More and more evidence — including a recent Duke University study — shows our “metabolism glands” take a beating in the modern world. In fact, experts estimate that 20 million Americans have some type of thyroid issue, and women are five to eight times more likely to be diagnosed with thyroid conditions than men. in serious need of a thyroid boost. Dr. Oz to the rescue! His arsenal of science-backed secrets works to jumpstart a sluggish thyroid, “So you can burn more fat, feel more energized and wake up your metabolism like never before,” he promises on his website. How well do Dr. Oz’s salt detox tips work? Women report using them to see recharge their health report results while losing weight — with visible results within seven days.
The Smart Salt
Dr. Oz calls iodine “the key ingredient you need for your thyroid.” We can’t make thyroid hormone without it — and that’s the reason it’s been added to table salt since the 1920s. But many of us don’t get enough of the nutrient. One reason: The popularity of gourmet salt (like kosher salt and sea salt) means up to 80 percent of what we add to our food “no longer has iodine added to it,” Dr. Oz reports. Making matters worse, common toxins (which Duke scientists found hiding in most ordinary household dust) can prevent iodine from being absorbed. Luckily, adding a little “ordinary” salt back into your diet is typically all it takes to restore production of thyroid hormones. Dr. Oz’s Rx: “A pinch of iodized table salt every day.”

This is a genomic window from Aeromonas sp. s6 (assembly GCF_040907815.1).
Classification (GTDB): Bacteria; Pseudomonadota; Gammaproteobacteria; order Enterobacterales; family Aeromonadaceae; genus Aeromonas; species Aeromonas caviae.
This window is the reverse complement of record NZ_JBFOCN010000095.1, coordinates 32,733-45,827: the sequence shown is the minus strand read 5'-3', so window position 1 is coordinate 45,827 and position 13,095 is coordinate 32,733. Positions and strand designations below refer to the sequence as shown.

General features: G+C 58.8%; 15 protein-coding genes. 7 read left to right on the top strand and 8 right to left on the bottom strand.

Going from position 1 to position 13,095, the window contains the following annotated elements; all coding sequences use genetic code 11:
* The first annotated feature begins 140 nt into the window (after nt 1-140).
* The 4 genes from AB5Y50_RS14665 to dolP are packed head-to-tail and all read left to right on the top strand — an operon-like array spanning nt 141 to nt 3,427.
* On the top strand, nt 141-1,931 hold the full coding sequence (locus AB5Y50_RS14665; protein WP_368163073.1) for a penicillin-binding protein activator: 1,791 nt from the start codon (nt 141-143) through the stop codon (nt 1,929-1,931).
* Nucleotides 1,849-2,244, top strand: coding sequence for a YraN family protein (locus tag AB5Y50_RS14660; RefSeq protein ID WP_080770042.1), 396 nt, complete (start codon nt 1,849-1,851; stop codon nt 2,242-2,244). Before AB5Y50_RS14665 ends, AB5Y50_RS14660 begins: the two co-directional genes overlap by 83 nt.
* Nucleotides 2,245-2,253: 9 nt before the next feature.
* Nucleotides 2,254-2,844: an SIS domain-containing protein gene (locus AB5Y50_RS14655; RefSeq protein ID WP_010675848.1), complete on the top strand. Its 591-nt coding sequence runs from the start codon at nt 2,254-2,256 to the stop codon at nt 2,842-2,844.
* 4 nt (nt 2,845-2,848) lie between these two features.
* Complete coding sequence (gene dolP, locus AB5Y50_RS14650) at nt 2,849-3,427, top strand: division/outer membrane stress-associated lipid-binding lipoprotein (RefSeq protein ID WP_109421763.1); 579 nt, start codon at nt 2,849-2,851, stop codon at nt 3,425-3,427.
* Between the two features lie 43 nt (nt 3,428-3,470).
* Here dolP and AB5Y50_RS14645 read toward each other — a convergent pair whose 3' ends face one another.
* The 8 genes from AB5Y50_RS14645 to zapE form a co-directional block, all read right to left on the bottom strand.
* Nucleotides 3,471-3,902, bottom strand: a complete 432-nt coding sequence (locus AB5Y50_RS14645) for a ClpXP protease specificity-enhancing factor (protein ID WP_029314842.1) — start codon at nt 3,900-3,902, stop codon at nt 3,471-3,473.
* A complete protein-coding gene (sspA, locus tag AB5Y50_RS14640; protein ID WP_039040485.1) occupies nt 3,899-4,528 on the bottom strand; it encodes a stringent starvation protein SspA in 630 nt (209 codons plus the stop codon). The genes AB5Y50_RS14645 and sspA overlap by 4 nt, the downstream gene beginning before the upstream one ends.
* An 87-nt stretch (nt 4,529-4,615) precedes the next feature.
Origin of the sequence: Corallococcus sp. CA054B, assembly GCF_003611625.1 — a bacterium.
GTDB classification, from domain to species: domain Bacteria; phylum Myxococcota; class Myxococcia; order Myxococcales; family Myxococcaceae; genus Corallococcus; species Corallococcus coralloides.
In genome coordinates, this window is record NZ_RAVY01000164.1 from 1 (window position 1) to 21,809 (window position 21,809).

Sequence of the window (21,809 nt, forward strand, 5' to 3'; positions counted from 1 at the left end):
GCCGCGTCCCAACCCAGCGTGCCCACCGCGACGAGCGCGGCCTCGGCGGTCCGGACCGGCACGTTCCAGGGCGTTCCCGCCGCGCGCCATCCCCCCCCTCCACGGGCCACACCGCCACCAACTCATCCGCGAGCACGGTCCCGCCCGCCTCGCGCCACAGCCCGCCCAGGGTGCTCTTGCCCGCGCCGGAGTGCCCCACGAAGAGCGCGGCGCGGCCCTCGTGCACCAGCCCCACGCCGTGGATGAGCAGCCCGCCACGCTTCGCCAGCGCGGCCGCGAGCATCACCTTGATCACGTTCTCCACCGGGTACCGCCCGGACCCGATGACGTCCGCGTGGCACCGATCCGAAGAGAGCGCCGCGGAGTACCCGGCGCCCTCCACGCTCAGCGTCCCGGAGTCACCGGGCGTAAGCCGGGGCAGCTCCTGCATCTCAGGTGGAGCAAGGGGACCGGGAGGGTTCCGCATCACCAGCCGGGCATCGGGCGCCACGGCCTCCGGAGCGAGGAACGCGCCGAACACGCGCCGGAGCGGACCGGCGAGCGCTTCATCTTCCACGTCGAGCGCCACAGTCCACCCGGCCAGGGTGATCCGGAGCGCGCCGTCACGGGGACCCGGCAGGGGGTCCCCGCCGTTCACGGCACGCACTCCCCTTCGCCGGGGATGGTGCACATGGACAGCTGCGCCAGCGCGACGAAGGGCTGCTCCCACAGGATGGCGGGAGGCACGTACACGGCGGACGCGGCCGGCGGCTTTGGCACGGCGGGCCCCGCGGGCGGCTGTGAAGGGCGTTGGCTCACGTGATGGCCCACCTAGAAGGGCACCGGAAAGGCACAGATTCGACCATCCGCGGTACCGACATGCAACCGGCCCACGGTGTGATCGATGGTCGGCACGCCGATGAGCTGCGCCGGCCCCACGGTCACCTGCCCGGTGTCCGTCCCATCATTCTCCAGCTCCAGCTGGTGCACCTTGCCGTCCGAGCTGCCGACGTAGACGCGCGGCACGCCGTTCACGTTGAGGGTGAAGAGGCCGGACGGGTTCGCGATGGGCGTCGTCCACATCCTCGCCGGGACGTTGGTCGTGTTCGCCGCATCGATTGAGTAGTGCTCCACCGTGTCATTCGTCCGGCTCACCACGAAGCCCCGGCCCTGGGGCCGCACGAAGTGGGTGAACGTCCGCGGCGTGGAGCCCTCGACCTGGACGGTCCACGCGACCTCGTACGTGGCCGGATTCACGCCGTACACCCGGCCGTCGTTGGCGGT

Success Made Simple
While iodized salt gets to work reviving the thyroid, Dr. Oz says a few dietary tweaks can help. “One thing you need every morning is 30 grams of protein to fire up your thyroid,” Dr. Oz says. Eggs and turkey sausage or a smoothie with protein powder will do the tricky . Protein is a building block of thyroid hormones — and high-protein meals has been shown to increase levels of thyroid hormone. It also helps keep hunger and cravings down all day.
You’ll also want to skip foods that are a drain on the thyroid. When Dr. Oz’s daughter Zoe developed thyroid issues, her dad, author of the bestseller Food Can Fix It, coached her to trade foods that are often highly inflammatory — like ultra-processed fare, wheat and dairy — for foods with strong anti-inflammatory properties (like veggies, fruit, nuts, beans, gluten-free whole grains and seafood, spices, and healthy fats). Turns out, inflammatory foods trigger the release of hormones that block thyroid function. As inflammation subsides, thyroid hormones perk up nicely, boosting calorie burn by about 500 calories a day for a typical woman.